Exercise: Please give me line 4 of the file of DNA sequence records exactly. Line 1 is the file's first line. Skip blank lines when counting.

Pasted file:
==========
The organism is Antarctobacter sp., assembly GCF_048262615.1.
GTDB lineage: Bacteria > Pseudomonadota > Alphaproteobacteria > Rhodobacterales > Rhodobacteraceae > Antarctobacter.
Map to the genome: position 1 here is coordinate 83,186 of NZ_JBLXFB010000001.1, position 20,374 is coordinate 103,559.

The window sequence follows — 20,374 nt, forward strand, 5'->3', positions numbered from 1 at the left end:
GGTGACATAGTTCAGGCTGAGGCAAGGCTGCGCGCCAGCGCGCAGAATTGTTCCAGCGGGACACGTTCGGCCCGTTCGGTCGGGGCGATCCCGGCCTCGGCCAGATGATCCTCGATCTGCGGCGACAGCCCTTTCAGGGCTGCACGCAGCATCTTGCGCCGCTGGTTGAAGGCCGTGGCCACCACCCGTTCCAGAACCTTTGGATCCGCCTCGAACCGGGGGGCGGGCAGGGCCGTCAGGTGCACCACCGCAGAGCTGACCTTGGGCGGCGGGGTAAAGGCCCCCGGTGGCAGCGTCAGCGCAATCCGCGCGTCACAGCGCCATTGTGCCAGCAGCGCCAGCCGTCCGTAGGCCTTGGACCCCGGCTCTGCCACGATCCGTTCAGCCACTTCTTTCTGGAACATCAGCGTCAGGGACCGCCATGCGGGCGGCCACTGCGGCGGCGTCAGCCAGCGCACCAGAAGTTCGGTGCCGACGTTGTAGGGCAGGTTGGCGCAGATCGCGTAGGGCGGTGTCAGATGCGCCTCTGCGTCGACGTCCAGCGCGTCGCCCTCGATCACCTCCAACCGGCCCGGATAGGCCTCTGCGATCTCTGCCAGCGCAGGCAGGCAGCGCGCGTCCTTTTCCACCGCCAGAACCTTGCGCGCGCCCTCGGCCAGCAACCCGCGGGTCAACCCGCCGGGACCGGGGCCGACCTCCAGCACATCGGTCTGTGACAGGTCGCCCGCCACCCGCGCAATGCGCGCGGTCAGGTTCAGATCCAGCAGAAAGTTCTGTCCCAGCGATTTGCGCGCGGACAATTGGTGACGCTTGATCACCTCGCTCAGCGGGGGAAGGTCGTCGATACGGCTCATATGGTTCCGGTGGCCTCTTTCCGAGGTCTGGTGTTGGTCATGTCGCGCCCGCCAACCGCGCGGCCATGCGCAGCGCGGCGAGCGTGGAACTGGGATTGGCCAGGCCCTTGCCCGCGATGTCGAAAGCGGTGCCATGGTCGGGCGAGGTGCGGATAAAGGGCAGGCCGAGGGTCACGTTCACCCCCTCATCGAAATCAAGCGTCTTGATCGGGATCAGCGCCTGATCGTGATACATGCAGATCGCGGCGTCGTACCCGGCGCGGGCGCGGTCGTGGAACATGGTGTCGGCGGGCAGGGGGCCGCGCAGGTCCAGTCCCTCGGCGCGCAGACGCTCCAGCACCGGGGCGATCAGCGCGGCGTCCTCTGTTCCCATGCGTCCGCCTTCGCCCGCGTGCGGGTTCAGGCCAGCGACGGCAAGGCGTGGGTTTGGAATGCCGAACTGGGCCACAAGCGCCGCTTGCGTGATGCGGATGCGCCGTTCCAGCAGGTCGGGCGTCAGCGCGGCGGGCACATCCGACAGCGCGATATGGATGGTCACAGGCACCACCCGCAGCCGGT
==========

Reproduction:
The window sequence follows — 20,374 nt, forward strand, 5'->3', positions numbered from 1 at the left end: